Despite the changes made to Mario Royale to keep it from infringing on Nintendo's copyrights, the long arm of the law has claimed InfernoPlus' clever platformer battle royale game. The game formerly known as Mario Royale has officially been shut down.
Mario Royale was developed by InfernoPlus as a unique take on the battle royale formula. 76 players start in the classic Mario World 1-1 level and must be the last Mario to make it to the end of the level. While players don't directly interact with others during the race, they can interact with obstacles and use them to eliminate the other players.
Now, when Mario Royale was first released it was clearly a breach of Nintendo's IP, something developer InfernoPlus knew about too well. When the inevitable cease-and-desist came down, InfernoPlus made some cheeky changes, tweaking the character to become Infringio and renaming the game, "DMCA Royale."
Alas, it was not enough. In a statement posted on InfernoPlus' website, the developer wrote, "Unfortunately, Uncle Nintindie's lawyers have informed me that, despite my best efforts, the game still infringes their copyright."
InfernoPluss adds, "They refused to give me specifics (I asked multiple times) but it would seem that either the level design or general mechanics are still too close to the original game. As a result I can't just blindly change the game and leave it up. Doing so would put me at risk of further legal action."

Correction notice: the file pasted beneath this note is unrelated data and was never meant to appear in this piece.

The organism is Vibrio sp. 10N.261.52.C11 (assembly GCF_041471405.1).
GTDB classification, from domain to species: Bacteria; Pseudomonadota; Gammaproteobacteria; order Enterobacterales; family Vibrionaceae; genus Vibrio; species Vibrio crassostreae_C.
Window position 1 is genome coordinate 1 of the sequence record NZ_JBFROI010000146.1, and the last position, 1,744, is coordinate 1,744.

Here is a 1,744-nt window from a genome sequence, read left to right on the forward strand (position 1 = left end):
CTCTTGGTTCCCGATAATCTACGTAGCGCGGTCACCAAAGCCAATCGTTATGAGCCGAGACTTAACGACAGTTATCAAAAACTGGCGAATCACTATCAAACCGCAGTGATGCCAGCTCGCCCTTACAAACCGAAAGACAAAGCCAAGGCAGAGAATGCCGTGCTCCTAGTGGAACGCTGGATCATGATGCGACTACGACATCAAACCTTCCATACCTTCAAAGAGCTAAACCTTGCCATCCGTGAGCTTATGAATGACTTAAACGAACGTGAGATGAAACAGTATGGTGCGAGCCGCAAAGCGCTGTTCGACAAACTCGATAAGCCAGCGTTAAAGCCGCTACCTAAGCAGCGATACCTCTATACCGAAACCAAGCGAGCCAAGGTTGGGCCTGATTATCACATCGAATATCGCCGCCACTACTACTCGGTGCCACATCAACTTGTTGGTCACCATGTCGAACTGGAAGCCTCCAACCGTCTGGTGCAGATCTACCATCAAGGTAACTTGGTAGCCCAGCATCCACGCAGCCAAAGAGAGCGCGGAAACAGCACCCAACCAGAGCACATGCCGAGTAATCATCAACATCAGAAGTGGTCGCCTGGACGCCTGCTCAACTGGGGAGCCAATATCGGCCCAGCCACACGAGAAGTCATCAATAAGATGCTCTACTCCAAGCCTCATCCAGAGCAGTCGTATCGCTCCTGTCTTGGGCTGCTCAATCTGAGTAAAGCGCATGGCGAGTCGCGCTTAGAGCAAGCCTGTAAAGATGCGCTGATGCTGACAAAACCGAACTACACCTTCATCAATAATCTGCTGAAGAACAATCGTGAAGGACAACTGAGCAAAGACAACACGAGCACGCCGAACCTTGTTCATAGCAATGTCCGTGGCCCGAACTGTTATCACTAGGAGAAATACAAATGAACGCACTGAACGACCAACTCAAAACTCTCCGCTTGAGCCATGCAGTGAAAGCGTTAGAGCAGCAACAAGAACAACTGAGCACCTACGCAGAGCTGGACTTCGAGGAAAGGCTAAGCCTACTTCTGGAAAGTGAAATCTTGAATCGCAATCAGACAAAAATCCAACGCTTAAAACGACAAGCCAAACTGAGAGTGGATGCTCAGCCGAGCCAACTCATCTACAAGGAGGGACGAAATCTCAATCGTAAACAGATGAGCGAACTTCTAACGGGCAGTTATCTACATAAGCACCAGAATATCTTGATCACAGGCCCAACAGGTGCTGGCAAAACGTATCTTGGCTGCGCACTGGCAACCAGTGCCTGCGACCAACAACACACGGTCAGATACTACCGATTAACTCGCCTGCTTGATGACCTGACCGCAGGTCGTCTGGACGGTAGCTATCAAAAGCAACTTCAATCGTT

InfernoPlus says that they'll likely reveal more about what happened on their YouTube channel in the future, but as it stands there's nothing that can be done to save Mario Royale, I mean, DMCA Royale.
We reached out to InfernoPlus and asked if there was anything they'd like to say following their statement on their website. "Nothing in particular. Just glad people enjoyed the game while it existed." Nintendo has not reached back to USG with a statement.
Nintendo is well known for shutting down projects that infringe on its IP, including a well known ROM hosting site. This is just another example why you should probably avoid Nintendo properties if you're considering dabbling in a fun fan project.
Reporting by Eric Van Allen